A new particle detector design proposed by Berkeley Lab researchers, including Stephen Derenzo, Stephen Hanrahan, and Gregory Bizarri of the Molecular Biophysics and Integrated Bioimaging Division (MBIB) could greatly broaden the search for dark matter into an unexplored realm. Dark matter makes up 85 percent of the total mass of the universe, yet we don’t know its composition.
While several large physics experiments have been targeting theorized dark matter particles called WIMPs, or weakly interacting massive particles, the new detector design could scan for dark matter signals at energies thousands of times lower than those measurable by more conventional WIMP detectors.
The ultrasensitive detector technology incorporates crystals of gallium arsenide that also include the elements silicon and boron. This combination of elements causes the crystals to scintillate, or light up, in particle interactions that knock away electrons.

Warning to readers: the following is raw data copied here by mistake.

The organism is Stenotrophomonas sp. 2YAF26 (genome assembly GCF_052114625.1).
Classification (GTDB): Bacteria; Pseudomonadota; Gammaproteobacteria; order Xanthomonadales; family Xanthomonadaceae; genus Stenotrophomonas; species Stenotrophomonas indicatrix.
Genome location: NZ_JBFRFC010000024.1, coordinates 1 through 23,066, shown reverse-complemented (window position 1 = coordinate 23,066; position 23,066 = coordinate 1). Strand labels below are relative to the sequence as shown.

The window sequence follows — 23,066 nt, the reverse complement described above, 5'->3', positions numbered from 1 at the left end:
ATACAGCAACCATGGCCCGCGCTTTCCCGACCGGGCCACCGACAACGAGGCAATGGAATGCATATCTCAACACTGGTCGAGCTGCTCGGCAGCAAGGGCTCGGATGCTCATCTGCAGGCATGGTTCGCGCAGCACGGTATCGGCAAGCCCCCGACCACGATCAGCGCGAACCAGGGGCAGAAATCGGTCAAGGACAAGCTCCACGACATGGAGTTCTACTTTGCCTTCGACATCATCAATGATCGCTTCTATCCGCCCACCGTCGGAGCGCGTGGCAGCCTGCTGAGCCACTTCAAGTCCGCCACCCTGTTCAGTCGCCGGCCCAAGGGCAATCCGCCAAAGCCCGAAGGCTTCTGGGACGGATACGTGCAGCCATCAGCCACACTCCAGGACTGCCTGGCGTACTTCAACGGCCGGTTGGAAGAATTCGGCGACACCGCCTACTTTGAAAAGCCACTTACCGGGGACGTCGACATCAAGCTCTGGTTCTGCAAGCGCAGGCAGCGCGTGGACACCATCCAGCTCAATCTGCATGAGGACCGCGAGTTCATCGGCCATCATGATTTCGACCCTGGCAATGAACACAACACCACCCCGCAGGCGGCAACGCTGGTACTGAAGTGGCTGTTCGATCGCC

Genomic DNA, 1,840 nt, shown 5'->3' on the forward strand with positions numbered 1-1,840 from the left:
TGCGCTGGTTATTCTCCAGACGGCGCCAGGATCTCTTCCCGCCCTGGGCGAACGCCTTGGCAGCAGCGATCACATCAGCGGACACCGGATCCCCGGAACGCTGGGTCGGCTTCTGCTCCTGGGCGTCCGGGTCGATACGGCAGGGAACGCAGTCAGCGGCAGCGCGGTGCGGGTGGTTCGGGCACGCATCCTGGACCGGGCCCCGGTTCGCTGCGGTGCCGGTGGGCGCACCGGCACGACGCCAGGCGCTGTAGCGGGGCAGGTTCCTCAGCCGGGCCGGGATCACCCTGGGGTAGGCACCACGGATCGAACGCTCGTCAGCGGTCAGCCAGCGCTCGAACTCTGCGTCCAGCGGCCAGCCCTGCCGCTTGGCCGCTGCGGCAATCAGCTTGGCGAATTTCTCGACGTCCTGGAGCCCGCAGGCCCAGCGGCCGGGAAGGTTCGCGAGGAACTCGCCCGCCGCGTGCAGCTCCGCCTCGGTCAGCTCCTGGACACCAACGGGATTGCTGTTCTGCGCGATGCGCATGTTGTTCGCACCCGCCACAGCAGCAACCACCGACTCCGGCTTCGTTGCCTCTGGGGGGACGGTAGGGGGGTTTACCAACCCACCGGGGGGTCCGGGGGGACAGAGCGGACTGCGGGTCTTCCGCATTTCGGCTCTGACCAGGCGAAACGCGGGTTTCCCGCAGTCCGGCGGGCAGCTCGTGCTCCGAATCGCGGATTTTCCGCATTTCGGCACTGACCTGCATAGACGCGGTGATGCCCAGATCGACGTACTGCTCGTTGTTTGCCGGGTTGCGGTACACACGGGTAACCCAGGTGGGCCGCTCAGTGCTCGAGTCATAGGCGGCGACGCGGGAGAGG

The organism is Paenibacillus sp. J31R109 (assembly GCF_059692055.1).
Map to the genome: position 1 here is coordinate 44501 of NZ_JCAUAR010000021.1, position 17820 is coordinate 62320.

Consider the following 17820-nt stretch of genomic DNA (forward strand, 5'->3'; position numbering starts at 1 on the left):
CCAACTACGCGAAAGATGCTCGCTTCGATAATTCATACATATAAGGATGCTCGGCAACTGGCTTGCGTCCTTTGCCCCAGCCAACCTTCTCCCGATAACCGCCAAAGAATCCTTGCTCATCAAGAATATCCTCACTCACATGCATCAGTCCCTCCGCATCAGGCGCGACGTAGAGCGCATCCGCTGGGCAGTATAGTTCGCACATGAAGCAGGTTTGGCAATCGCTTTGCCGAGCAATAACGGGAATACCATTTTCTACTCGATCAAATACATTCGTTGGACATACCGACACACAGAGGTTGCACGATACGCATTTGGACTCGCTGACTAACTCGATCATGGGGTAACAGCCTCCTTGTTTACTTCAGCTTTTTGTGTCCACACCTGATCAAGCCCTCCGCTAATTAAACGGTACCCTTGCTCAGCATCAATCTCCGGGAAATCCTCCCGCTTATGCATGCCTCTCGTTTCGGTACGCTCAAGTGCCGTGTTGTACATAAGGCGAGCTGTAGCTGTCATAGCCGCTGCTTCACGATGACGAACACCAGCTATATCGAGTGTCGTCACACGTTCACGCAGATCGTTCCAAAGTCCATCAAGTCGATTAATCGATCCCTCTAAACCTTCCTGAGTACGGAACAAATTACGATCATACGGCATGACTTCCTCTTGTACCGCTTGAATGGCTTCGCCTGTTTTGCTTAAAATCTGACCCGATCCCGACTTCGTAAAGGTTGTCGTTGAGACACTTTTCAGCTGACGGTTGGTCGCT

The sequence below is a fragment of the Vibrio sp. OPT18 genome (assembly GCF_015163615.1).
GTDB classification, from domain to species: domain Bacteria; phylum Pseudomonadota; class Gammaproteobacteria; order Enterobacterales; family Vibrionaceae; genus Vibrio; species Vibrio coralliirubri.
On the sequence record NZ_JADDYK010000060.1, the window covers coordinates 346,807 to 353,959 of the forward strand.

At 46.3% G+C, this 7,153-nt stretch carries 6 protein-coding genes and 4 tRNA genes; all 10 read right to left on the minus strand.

Derenzo, a senior physicist in MBIB, is the lead author of a study published March 20 in the Journal of Applied Physics that details the scintillation properties of gallium arsenide. MBIB Staff Scientists Stephen Hanrahan and Gregory Bizarri, who is also a senior lecturer in manufacturing at Cranfield University in the U.K., participated in this study. Read the press release in the Berkeley Lab News Center.